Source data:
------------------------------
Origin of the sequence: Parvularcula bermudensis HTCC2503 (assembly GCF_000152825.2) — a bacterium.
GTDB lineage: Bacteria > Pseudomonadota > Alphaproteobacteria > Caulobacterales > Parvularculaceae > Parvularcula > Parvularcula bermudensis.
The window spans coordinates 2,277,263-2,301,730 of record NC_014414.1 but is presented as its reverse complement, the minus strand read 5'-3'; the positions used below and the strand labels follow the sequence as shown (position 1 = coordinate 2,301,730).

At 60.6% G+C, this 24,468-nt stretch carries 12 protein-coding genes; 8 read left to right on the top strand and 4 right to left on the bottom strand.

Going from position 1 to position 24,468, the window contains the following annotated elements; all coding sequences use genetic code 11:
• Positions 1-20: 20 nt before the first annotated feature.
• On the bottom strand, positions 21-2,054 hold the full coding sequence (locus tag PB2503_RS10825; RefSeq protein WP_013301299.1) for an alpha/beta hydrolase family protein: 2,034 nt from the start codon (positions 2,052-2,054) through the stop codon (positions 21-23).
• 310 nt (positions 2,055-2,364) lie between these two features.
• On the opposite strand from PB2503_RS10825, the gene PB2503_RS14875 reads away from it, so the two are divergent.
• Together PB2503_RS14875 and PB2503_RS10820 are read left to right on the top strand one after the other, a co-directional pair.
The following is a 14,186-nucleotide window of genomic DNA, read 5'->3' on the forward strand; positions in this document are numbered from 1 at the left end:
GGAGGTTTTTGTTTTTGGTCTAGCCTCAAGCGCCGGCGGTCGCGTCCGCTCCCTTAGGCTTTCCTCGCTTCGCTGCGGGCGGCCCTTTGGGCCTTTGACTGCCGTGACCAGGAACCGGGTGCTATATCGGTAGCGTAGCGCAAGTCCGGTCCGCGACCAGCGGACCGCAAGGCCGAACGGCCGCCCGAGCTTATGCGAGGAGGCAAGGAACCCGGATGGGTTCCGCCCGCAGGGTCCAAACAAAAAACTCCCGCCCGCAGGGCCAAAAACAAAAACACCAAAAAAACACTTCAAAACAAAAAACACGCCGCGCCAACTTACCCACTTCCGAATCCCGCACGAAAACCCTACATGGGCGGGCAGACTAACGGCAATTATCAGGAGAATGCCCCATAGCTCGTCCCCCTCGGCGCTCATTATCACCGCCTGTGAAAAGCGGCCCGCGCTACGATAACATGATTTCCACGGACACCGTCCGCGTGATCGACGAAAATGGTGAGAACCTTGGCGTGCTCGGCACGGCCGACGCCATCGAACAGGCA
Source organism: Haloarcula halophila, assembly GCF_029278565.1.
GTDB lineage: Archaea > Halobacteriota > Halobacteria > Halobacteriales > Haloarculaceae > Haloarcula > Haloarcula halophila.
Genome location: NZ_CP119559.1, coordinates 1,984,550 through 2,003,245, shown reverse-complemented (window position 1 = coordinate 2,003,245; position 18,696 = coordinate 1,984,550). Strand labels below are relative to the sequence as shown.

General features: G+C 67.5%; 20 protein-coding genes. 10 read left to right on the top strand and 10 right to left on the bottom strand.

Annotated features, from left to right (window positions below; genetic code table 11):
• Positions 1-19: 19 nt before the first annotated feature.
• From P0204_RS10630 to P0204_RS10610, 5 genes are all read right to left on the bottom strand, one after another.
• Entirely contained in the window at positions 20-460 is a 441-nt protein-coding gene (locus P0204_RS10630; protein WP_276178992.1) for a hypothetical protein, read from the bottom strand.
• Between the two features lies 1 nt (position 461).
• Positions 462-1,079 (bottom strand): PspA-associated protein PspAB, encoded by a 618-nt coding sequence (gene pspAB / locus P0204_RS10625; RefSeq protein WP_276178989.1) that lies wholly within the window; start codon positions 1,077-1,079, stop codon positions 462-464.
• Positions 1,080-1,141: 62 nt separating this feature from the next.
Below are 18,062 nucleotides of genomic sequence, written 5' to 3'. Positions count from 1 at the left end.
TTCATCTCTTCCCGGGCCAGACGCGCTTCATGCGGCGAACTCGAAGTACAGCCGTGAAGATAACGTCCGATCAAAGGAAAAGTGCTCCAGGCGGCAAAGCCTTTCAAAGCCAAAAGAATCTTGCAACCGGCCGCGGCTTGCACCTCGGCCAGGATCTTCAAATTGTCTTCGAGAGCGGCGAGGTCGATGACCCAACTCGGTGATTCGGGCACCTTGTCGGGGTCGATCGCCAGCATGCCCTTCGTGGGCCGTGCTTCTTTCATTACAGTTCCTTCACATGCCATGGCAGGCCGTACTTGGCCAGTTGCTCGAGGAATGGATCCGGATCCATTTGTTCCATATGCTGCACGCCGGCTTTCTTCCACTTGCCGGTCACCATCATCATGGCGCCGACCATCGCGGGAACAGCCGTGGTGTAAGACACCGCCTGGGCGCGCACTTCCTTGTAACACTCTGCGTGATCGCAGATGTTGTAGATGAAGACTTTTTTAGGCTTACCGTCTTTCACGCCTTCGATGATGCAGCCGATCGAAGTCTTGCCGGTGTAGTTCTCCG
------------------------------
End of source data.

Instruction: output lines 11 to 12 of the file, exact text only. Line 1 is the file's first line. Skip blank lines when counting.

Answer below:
The following is a 14,186-nucleotide window of genomic DNA, read 5'->3' on the forward strand; positions in this document are numbered from 1 at the left end:
GGAGGTTTTTGTTTTTGGTCTAGCCTCAAGCGCCGGCGGTCGCGTCCGCTCCCTTAGGCTTTCCTCGCTTCGCTGCGGGCGGCCCTTTGGGCCTTTGACTGCCGTGACCAGGAACCGGGTGCTATATCGGTAGCGTAGCGCAAGTCCGGTCCGCGACCAGCGGACCGCAAGGCCGAACGGCCGCCCGAGCTTATGCGAGGAGGCAAGGAACCCGGATGGGTTCCGCCCGCAGGGTCCAAACAAAAAACTCCCGCCCGCAGGGCCAAAAACAAAAACACCAAAAAAACACTTCAAAACAAAAAACACGCCGCGCCAACTTACCCACTTCCGAATCCCGCACGAAAACCCTACATGGGCGGGCAGACTAACGGCAATTATCAGGAGAATGCCCCATAGCTCGTCCCCCTCGGCGCTCATTATCACCGCCTGTGAAAAGCGGCCCGCGCTACGATAACATGATTTCCACGGACACCGTCCGCGTGATCGACGAAAATGGTGAGAACCTTGGCGTGCTCGGCACGGCCGACGCCATCGAACAGGCA